“My response to those e-mails was rather lengthy,” he said. “They thought I was oversimplifying the condition, and I thought they were over-exaggerating it.”
In his response, he said he outlined his own research — discussing the shelf life of the medication and the plan that he and squadron surgeon Maj. (Dr.) Sean Hollonbeck, had come up with to administer the treatments.
“The Army is attempting and perfecting new things in the theater of operation every day,” he wrote. “Why not this?”
“I didn’t think he’d get to go based on seeing the e-mail traffic from the doctors in theater,” said Capt. Jeffery Hernandez, his troop commander. “I never tried to talk him out of it, though. He had such a desire to be with the troops and support the mission.”
“You have to understand Chief,” 1st Lt. Larry Burney, the squadron maintenance officer, said. “He’s the type of person who doesn’t take no for an answer when it comes to anything.”
“I guess I just felt like I’m in the Army to do a job,” Smith explained. “Having been left back once, I told my wife, ‘If I can’t deploy and go do what I’ve trained to do, then I shouldn’t be doing this any more.’”
The fight for Smith to deploy became personal for Troop R. In a situation where some would look for excuses not to go, he was fighting for a chance to serve.
“A lot of people try to get out of deployments for one reason or another, and here he is doing everything he can to go when he had his ticket out,” Burney said. “Of course, that had an impact on the troops. Some people flat-out said, ‘If Chief doesn’t go, I don’t want to go either.’”
After a successful month at Fort Irwin, Calif., at the National Training Center, during which an enlisted combat medic administered the treatment, the Army finally relented. Smith deployed to Multinational Division Baghdad as part of Task Force 12 in November 2007.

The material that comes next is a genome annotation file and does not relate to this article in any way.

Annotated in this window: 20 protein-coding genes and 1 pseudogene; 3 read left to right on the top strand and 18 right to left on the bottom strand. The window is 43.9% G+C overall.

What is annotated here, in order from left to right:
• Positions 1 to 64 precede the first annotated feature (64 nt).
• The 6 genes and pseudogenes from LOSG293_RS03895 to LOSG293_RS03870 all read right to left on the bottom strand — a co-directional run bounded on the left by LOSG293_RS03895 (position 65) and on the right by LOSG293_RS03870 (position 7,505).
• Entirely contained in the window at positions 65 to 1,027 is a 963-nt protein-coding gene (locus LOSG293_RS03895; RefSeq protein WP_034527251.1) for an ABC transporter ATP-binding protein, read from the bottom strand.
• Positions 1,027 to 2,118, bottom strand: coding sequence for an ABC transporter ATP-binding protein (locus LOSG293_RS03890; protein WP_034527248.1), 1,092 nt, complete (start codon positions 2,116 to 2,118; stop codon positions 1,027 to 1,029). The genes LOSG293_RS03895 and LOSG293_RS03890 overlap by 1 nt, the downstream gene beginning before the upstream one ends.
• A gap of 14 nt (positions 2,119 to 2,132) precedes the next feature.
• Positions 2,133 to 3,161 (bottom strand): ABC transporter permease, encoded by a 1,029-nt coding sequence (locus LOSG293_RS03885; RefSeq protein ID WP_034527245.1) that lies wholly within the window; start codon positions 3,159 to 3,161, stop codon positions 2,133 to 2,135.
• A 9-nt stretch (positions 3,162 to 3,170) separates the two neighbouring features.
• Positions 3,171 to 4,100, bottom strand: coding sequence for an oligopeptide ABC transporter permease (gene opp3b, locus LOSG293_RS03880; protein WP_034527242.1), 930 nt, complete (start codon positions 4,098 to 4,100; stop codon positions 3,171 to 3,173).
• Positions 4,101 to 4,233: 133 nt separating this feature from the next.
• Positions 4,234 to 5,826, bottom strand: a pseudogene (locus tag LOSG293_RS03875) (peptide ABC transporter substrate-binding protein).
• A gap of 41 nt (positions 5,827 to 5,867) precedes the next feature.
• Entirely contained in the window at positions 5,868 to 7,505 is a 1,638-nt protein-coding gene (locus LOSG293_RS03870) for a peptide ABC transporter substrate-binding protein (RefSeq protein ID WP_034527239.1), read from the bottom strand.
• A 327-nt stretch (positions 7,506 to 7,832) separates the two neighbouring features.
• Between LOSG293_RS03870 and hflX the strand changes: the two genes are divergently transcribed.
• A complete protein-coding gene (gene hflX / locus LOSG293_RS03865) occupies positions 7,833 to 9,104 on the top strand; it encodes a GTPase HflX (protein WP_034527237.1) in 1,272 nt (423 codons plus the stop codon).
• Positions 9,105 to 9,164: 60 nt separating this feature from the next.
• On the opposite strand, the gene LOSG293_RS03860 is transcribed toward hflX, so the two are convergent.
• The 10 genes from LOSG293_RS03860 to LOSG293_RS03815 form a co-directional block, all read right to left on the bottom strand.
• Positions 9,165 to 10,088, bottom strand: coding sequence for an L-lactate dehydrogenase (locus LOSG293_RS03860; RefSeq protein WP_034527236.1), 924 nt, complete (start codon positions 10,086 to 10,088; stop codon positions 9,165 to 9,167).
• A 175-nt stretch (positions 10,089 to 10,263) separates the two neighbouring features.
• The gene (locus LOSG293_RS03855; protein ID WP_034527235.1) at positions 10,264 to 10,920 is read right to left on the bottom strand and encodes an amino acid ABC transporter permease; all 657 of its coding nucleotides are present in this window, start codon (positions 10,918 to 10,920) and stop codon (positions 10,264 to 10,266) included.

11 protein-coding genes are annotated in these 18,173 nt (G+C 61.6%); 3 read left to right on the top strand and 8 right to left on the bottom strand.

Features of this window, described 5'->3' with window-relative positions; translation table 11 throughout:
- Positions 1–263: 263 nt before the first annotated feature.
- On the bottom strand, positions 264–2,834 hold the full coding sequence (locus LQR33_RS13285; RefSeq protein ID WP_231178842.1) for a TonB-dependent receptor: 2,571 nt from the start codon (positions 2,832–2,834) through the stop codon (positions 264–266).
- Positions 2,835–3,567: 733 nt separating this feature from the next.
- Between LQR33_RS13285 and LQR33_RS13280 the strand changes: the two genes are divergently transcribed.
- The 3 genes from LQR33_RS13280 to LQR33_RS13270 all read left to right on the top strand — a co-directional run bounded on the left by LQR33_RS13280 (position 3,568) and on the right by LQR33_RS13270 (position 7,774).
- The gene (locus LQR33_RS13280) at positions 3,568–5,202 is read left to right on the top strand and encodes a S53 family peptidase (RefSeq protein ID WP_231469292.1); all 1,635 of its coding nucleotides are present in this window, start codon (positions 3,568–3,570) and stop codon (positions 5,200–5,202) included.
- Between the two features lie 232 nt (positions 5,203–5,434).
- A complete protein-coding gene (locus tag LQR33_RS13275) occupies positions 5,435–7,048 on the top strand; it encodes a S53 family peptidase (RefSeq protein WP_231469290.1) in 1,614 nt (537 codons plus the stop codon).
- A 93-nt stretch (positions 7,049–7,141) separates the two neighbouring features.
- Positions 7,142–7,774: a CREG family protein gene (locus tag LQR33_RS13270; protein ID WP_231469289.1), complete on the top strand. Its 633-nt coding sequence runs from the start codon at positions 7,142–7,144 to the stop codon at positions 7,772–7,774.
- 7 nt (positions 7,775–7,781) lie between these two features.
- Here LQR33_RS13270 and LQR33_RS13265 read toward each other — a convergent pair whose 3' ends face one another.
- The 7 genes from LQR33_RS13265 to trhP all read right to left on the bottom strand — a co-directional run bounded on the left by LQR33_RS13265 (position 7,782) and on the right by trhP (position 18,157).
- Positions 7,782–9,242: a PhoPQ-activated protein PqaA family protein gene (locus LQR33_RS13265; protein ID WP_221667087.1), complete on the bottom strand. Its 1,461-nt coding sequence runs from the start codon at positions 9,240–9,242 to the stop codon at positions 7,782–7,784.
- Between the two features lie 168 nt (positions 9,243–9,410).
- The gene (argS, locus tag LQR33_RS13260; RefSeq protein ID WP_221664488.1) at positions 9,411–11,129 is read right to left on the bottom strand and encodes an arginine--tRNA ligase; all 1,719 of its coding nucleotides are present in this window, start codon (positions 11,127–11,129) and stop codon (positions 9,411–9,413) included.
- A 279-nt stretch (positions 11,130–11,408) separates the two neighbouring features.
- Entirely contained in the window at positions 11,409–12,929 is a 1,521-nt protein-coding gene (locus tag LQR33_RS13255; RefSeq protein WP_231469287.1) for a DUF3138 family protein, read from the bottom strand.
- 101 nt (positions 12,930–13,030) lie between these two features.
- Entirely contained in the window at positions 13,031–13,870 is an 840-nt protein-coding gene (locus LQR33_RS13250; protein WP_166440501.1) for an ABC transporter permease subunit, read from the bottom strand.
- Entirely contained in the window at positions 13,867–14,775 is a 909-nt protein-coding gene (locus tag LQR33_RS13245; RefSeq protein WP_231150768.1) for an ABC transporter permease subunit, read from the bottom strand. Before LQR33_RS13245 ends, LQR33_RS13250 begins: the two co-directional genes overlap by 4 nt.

“Army doctrine is to train in times of peace and to win at war,” Smith said. “I see a lot of value in what I did as a rear detachment soldier, but if the Army’s at war, I want to go.”
“I know it motivates me,” Sgt. Nelson Dawson, a soldier in Smith’s troop, said. “Even though he has this condition and could have stayed home with his family, he chose to come here and be with his soldiers. He said, ‘You know what, I can still do my job, why can’t I go?’”
He continues his treatments every third week at the aviation clinic in Iraq. So far, he said, everything has gone as planned.
“Other than his treatment days, I don’t think he’s taken a day off since he’s been here,” his commander said.
“At one point during the process, I had a doctor ask me what I wanted to get from all this,” Smith recalled. “I said, ‘I want to be able to run and play basketball and do all the things I could do before.’ He said, ‘You mean you plan on staying in the military?’
I said, “Well yeah, if I can do all those other things, of course I want to stay in the military. If I wanted to get out, I would have done it a long time ago, but that’s just not me.”
©2008 Community News Group